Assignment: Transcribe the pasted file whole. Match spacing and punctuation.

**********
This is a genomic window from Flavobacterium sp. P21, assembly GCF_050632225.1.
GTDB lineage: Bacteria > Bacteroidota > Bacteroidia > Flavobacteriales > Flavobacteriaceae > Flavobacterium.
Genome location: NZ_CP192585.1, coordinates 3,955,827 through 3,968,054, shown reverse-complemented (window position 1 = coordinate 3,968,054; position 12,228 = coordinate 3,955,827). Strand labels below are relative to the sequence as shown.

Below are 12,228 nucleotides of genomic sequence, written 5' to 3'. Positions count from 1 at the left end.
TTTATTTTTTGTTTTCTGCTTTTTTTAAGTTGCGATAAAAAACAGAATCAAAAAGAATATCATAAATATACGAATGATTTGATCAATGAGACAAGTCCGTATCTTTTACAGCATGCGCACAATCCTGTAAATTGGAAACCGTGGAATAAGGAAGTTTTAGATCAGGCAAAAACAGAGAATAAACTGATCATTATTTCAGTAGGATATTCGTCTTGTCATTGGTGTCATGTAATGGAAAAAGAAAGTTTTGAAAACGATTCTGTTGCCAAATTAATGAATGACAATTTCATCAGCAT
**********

This is a genomic window from Flavobacterium sp. P21, assembly GCF_050632225.1.
GTDB lineage: Bacteria > Bacteroidota > Bacteroidia > Flavobacteriales > Flavobacteriaceae > Flavobacterium.
Genome location: NZ_CP192585.1, coordinates 3,955,827 through 3,968,054, shown reverse-complemented (window position 1 = coordinate 3,968,054; position 12,228 = coordinate 3,955,827). Strand labels below are relative to the sequence as shown.

Below are 12,228 nucleotides of genomic sequence, written 5' to 3'. Positions count from 1 at the left end.
TTTATTTTTTGTTTTCTGCTTTTTTTAAGTTGCGATAAAAAACAGAATCAAAAAGAATATCATAAATATACGAATGATTTGATCAATGAGACAAGTCCGTATCTTTTACAGCATGCGCACAATCCTGTAAATTGGAAACCGTGGAATAAGGAAGTTTTAGATCAGGCAAAAACAGAGAATAAACTGATCATTATTTCAGTAGGATATTCGTCTTGTCATTGGTGTCATGTAATGGAAAAAGAAAGTTTTGAAAACGATTCTGTTGCCAAATTAATGAATGACAATTTCATCAGCAT